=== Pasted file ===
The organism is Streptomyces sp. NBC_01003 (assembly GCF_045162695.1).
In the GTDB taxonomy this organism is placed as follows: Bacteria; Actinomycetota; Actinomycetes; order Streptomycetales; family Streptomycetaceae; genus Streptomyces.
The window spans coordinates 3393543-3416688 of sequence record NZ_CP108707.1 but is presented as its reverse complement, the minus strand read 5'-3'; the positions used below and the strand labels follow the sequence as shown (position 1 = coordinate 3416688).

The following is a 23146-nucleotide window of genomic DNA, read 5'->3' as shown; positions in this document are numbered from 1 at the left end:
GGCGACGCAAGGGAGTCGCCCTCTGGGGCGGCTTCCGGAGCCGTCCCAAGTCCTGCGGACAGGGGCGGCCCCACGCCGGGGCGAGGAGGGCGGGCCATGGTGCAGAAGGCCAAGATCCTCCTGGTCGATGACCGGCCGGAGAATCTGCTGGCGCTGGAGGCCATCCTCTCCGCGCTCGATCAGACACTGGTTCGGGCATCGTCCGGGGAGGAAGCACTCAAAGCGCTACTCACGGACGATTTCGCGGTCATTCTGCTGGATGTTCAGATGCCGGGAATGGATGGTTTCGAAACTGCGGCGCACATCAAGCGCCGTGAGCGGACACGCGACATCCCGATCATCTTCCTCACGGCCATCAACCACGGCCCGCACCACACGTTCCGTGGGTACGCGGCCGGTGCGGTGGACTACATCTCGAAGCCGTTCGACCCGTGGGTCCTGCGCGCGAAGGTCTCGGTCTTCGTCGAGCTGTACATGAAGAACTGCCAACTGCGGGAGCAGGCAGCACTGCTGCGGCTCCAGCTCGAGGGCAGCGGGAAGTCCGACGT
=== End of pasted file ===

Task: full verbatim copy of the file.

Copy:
The organism is Streptomyces sp. NBC_01003 (assembly GCF_045162695.1).
In the GTDB taxonomy this organism is placed as follows: Bacteria; Actinomycetota; Actinomycetes; order Streptomycetales; family Streptomycetaceae; genus Streptomyces.
The window spans coordinates 3393543-3416688 of sequence record NZ_CP108707.1 but is presented as its reverse complement, the minus strand read 5'-3'; the positions used below and the strand labels follow the sequence as shown (position 1 = coordinate 3416688).

The following is a 23146-nucleotide window of genomic DNA, read 5'->3' as shown; positions in this document are numbered from 1 at the left end:
GGCGACGCAAGGGAGTCGCCCTCTGGGGCGGCTTCCGGAGCCGTCCCAAGTCCTGCGGACAGGGGCGGCCCCACGCCGGGGCGAGGAGGGCGGGCCATGGTGCAGAAGGCCAAGATCCTCCTGGTCGATGACCGGCCGGAGAATCTGCTGGCGCTGGAGGCCATCCTCTCCGCGCTCGATCAGACACTGGTTCGGGCATCGTCCGGGGAGGAAGCACTCAAAGCGCTACTCACGGACGATTTCGCGGTCATTCTGCTGGATGTTCAGATGCCGGGAATGGATGGTTTCGAAACTGCGGCGCACATCAAGCGCCGTGAGCGGACACGCGACATCCCGATCATCTTCCTCACGGCCATCAACCACGGCCCGCACCACACGTTCCGTGGGTACGCGGCCGGTGCGGTGGACTACATCTCGAAGCCGTTCGACCCGTGGGTCCTGCGCGCGAAGGTCTCGGTCTTCGTCGAGCTGTACATGAAGAACTGCCAACTGCGGGAGCAGGCAGCACTGCTGCGGCTCCAGCTCGAGGGCAGCGGGAAGTCCGACGT